It currently costs $338 to file for bankruptcy under Chapter 7 and $313 to file for bankruptcy under Chapter 13 (whether filed individually or jointly by a married couple). The filing fee is paid to the Bankruptcy Court and must be paid in cash, bank draft, certified check or money order.
If you can’t pay the filing fee all at once, the court may allow you to pay this filing fee in installments. You must file an application requesting permission to make installment payments. If you cannot pay the filing fee in installments, have a very low income and do not have a lot of valuable property, you may request that the court waive the filing fee. Although occasionally there are some exceptions, generally if you hire an attorney you will have to pay the attorney and the filing fee.
What must I do before filing bankruptcy?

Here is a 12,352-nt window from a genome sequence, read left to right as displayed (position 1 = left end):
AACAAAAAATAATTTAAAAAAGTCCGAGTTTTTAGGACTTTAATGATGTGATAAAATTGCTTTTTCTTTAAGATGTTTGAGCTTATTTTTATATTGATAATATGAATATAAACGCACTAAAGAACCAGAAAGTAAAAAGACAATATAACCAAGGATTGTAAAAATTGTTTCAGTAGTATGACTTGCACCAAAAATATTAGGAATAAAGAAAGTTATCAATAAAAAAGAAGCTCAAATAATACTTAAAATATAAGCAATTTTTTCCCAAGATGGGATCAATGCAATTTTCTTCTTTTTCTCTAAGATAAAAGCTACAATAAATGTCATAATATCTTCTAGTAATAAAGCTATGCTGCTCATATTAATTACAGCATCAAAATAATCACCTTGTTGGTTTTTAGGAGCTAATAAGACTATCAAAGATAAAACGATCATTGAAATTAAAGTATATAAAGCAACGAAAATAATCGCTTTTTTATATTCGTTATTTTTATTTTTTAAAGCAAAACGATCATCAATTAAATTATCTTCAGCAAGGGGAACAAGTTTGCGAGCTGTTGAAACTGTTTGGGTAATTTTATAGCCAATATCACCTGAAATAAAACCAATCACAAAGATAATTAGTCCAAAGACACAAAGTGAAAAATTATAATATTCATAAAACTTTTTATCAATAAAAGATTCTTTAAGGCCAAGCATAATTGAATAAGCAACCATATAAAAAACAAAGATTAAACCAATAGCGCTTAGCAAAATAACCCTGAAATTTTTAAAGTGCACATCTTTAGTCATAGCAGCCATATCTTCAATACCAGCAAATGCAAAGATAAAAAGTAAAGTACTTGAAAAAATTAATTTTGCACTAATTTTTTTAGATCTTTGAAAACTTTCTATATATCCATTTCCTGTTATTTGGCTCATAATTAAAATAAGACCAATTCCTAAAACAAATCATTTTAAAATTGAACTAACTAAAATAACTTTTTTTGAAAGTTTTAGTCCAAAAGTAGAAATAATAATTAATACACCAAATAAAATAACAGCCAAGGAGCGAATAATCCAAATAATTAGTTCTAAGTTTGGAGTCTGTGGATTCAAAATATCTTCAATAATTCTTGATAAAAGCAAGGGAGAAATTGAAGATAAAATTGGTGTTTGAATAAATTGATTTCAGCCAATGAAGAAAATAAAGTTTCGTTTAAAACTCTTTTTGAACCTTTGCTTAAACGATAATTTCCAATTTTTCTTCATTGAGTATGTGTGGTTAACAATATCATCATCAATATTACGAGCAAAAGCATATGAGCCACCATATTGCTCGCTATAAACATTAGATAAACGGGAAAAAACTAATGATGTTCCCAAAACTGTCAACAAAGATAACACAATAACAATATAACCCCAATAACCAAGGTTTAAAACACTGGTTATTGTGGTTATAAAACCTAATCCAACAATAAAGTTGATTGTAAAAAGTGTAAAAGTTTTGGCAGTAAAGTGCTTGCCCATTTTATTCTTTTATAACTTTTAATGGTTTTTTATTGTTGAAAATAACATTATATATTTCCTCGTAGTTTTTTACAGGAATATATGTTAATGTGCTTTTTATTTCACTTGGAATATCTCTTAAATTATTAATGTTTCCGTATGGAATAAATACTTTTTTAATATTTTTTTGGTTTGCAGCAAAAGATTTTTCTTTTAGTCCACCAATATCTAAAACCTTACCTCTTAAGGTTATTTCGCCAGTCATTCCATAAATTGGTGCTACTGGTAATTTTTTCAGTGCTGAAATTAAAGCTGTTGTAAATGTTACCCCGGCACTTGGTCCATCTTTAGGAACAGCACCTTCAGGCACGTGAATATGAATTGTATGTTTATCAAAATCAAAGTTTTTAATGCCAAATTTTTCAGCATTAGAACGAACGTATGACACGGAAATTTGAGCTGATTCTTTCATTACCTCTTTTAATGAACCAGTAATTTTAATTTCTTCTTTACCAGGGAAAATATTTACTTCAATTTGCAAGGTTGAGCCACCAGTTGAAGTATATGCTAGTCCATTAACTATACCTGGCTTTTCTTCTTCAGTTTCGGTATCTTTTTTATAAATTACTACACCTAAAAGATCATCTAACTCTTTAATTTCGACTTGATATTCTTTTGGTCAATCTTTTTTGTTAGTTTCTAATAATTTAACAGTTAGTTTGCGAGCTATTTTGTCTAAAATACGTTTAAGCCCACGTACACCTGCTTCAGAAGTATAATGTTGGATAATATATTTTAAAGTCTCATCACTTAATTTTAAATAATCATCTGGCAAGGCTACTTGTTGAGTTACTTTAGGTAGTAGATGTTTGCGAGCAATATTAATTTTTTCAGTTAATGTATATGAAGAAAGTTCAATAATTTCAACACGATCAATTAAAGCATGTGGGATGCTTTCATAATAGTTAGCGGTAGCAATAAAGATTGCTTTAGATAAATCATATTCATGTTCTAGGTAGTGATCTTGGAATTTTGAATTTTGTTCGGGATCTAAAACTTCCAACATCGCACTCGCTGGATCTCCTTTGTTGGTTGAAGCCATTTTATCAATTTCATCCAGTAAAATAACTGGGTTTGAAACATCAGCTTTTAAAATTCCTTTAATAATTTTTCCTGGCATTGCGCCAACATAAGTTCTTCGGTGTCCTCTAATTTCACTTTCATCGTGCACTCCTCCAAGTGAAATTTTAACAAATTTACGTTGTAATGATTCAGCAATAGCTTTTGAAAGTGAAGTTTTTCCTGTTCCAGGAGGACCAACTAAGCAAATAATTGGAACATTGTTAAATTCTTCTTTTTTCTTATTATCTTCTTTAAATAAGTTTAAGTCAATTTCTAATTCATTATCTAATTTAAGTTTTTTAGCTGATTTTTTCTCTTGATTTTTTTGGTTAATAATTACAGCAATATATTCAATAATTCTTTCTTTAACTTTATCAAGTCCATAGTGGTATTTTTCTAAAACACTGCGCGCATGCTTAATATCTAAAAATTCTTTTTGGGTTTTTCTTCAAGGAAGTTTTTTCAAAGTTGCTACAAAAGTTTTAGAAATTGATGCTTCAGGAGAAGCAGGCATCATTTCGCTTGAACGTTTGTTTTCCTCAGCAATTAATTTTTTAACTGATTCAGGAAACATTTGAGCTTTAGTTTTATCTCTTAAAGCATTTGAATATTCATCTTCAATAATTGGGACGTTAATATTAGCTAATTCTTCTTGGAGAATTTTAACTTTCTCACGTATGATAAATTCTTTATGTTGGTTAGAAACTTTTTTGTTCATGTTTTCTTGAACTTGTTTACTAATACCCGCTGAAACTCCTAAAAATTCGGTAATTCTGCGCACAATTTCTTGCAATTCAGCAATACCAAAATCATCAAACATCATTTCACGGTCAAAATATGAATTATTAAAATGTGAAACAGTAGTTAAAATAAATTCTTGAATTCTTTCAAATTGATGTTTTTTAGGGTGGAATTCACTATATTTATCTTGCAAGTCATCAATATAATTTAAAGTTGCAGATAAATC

You must receive budget and credit counseling from an approved credit-counseling agency within 180 days before your bankruptcy case is filed. A list of approved agencies can be found at www.vtb.uscourts.gov or by calling the Bankruptcy Court. You must use an approved agency.
What is credit counseling?
In your credit-counseling session, the agency will review your budget and discuss your possible options. For example, filing bankruptcy may be one option; another option may be to enter into a debt management plan administered by the agency. Under a debt management plan, you repay some or all of your debts by sending the agency a monthly payment. The agency then distributes that money to your creditors. For some people this makes sense. For others bankruptcy may be the best option.
Be very careful in choosing an agency for the required counseling. Some agencies have been known to pressure people into debt management plans as a way of avoiding bankruptcy whether it makes sense for those people or not.
Before choosing an agency, keep these points in mind:
- The agency may charge fees for their services. These fees vary from agency to agency.
- In many cases bankruptcy may actually be the best choice for you.
- Don’t sign up for a debt management plan that you can’t afford, you may end up in a bankruptcy anyway.
- There are approved credit counseling agencies that do not offer debt management plans.